• Signed into law by president Bill Clinton in 1998. The act: Outlaws the manufacture, sale, or distribution of code-cracking devices used to illegally copy software.In general, limits Internet service providers from copyright infringement liability for simply transmitting information over the Internet.Requires that &quot;webcasters&quot; pay licensing fees to record companies.Service providers, however, are expected to remove material from users&apos; web sites that appears to constitute copyright infringement.States explicitly that &quot;[n]othing in this section shall affect rights, remedies, limitations, or defenses to copyright infringement, including fair use...&quot;
  • Intellectual property and the internet

    1. 1. CT231 Professional Intellectual Property andSkills 1 the InternetDiarmuid WalshNUI Galway10310777<a rel="license"href="http://creativecommons.org/licenses/by-nd/3.0/ie/"><img alt="CreativeCommons License"style="border-width:0"src="http://i.creativecommons.org/l/by-nd/3.0/ie/88x31.png"/></a><br />This work islicensed under a <a rel="license"href="http://creativecommons.org/licenses/by-nd/3.0/ie/">Creative CommonsAttribution-NoDerivs 3.0 IrelandLicense</a>.
    2. 2. http://www.limewire.com/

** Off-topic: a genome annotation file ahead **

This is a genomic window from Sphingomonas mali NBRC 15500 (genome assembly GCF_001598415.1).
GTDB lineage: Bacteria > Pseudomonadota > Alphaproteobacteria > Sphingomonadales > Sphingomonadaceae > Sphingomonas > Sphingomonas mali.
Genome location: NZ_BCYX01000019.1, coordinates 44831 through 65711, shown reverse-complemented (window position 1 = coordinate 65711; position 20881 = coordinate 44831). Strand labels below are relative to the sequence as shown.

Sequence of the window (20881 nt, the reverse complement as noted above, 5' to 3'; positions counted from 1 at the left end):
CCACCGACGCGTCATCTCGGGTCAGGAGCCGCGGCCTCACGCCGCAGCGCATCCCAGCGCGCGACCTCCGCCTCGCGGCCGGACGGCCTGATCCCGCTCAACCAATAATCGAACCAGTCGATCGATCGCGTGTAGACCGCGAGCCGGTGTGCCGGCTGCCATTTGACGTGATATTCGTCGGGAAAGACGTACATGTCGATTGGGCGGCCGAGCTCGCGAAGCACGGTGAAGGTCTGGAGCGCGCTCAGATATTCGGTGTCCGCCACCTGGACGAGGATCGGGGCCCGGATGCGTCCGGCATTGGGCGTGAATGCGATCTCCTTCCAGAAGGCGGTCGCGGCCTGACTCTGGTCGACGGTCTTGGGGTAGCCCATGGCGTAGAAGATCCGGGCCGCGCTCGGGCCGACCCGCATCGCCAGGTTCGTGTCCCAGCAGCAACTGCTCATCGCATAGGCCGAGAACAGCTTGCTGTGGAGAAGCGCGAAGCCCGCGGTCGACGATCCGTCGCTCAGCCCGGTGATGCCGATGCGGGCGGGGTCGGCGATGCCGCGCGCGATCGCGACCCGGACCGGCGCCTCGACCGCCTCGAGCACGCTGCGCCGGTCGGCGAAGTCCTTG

3. 3. Attitudes to this range from "Intellectualproperty on the internet should not be protected"to "Intellectual property on the internet should be highly protected. http://www.researchoninnovation.org/iippap2.pdf
    4. 4.  Intellectual Property can be freely infringed so as long as the source of the item is attributed http://www.law.berkeley.edu/journals/btlj/a rticles/vol12/Schlachter/html/reader.html
    5. 5.  Suggests that property creators should have protectable rights in their creations, but they do not believe that these rights are absolute. http://www.law.berkeley.edu/journals/btlj/a rticles/vol12/Schlachter/html/reader.html
    6. 6.  The author has the right to be attributed in the work and to object to a particular use of the work. http://www.law.berkeley.edu/journals/btlj/a rticles/vol12/Schlachter/html/reader.html
    7. 7. http://www.hackinghome.com/dmca-policy
    8. 8.  CT231 Professional Skills 1 Diarmuid Walsh Nui Galway